Outstanding synthesis of mathematics,
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This review is from: The Princeton Companion to Mathematics (Kindle Edition)
My formal maths education ended 30 years ago with university level mathematics for engineering. A renewed interest had me looking for a book that explains how the many topics within mathematics are linked together, in a way that limits the use of the formal language of maths. The search is over....this is the book.
It is not a textbook, and you won't earn a college degree by reading it, but anyone reading part 1 will understand fundamentals which will make textbooks much easier to read. Part 2 is also a good path to understanding the history of mathematics, and both why and how it was developed to solve real problems that man has faced down the years.
Further sections explain key concepts in language as close to laymans's terms as possible, and give more detailed guides to major subtopics, significant contemporary questions, prominent figures, applications to other area of science and life as a mathematician.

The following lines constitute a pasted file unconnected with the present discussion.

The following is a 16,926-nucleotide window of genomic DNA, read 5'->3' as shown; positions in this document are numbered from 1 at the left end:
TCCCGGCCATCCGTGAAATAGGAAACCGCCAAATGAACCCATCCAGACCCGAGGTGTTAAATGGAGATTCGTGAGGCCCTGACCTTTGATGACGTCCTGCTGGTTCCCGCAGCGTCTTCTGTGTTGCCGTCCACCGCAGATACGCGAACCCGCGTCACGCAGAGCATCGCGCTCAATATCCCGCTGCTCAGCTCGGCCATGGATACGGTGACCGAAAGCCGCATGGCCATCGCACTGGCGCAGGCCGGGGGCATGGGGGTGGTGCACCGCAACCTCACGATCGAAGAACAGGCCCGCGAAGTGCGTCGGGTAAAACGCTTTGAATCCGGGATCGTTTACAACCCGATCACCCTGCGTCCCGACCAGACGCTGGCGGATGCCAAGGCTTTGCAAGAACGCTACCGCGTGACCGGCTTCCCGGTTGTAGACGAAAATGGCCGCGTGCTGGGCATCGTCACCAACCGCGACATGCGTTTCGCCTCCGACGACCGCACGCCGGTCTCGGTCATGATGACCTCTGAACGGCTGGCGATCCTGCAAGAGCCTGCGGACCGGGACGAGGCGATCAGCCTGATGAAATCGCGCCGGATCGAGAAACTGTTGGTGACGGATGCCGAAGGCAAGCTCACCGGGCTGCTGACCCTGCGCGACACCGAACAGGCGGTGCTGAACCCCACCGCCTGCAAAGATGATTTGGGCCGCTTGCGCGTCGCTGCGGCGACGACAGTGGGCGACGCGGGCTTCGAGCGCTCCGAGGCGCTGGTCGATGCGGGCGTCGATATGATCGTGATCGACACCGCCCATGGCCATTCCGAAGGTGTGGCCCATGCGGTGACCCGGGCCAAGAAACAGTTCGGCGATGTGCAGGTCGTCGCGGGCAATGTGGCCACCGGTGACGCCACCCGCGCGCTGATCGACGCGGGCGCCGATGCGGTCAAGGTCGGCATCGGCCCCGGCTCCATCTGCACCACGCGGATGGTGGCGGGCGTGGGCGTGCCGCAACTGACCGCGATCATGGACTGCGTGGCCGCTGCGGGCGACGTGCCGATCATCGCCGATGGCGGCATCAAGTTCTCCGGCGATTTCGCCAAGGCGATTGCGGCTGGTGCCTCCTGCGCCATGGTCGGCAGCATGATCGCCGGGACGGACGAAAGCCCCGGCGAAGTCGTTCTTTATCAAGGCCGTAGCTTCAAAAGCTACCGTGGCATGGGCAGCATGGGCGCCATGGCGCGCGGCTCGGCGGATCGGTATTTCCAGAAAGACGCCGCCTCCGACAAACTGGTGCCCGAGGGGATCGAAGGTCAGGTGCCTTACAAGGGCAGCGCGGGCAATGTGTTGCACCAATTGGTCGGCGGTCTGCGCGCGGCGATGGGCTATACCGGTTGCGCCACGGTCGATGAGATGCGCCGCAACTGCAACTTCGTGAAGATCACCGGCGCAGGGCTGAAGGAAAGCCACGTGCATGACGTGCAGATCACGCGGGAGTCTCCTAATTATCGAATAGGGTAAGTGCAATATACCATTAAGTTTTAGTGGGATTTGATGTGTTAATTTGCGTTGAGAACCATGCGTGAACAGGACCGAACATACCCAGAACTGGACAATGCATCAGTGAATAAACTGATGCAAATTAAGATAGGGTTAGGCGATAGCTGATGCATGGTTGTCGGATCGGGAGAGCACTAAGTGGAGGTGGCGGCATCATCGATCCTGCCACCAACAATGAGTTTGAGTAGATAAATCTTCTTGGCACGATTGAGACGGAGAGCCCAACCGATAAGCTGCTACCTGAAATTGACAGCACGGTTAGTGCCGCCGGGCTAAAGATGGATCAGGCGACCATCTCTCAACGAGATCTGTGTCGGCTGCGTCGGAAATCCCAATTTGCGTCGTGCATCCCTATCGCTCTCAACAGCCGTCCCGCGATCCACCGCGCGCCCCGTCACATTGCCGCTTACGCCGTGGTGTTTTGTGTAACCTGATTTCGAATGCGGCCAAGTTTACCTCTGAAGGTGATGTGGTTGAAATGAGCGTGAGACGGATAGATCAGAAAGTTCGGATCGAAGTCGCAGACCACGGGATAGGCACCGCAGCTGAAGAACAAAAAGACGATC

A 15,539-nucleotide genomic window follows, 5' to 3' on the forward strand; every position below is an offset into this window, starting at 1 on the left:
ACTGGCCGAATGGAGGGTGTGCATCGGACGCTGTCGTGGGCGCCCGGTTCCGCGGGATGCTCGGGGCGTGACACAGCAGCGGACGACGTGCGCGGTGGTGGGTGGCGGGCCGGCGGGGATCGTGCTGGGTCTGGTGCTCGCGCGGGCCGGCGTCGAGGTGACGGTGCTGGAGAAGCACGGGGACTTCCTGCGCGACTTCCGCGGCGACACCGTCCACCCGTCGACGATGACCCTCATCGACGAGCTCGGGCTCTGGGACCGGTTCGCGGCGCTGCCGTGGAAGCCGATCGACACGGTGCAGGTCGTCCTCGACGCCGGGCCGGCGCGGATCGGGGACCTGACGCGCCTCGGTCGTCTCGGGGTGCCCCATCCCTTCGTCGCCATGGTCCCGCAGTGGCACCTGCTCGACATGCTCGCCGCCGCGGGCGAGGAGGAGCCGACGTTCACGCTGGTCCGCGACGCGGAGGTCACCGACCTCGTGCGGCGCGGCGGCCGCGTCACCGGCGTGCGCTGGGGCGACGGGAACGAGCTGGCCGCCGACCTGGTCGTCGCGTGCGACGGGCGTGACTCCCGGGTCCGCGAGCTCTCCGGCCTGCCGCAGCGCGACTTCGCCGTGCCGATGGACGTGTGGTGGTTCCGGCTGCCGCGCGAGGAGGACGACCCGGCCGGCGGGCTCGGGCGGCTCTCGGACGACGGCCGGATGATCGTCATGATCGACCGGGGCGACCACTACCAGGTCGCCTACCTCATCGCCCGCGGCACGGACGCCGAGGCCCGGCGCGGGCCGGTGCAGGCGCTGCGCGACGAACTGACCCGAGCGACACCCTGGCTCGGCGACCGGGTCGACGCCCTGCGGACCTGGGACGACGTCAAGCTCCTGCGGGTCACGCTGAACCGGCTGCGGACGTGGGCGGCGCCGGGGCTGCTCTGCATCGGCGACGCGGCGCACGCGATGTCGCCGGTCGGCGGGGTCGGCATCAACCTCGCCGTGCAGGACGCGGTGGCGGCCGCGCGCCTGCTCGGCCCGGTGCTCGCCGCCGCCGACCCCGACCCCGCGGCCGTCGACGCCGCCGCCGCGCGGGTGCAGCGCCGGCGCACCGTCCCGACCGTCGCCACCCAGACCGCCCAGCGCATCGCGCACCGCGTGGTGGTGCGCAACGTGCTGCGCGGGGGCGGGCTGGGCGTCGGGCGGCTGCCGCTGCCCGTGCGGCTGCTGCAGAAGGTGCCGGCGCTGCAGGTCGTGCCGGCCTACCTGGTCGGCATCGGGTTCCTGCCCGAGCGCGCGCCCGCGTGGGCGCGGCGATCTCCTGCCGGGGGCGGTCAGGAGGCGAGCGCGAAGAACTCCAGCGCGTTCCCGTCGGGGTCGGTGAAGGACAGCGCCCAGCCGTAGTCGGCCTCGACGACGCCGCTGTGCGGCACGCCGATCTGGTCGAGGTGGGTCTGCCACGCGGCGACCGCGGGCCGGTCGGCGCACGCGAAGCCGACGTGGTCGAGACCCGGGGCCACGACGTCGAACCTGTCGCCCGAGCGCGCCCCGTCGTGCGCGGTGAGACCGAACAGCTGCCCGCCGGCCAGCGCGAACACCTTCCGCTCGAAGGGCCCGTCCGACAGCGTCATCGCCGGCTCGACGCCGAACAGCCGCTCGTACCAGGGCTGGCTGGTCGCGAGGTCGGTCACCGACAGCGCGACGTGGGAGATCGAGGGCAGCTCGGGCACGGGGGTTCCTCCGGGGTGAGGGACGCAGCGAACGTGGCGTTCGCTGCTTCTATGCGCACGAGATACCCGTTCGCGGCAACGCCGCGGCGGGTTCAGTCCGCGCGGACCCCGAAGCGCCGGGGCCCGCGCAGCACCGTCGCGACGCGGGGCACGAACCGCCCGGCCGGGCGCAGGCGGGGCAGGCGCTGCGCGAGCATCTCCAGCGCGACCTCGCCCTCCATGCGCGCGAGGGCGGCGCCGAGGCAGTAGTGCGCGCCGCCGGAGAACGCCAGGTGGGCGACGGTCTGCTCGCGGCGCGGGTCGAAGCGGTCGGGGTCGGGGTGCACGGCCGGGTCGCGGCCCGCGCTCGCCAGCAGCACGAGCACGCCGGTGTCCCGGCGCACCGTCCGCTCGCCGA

The book is not 'light' reading in any sense. Maths can be inherently difficult, and the contents of the Companion are essays without illustrations. The hard copy is also physically daunting, which is why I would recommend the digital kindle version for each of access and use.
Nonetheless, if you have an interest in mathematics and have some level of maths education then, whether you use it as a guide to the subject or as a companion to deeper study, this is a book you should have.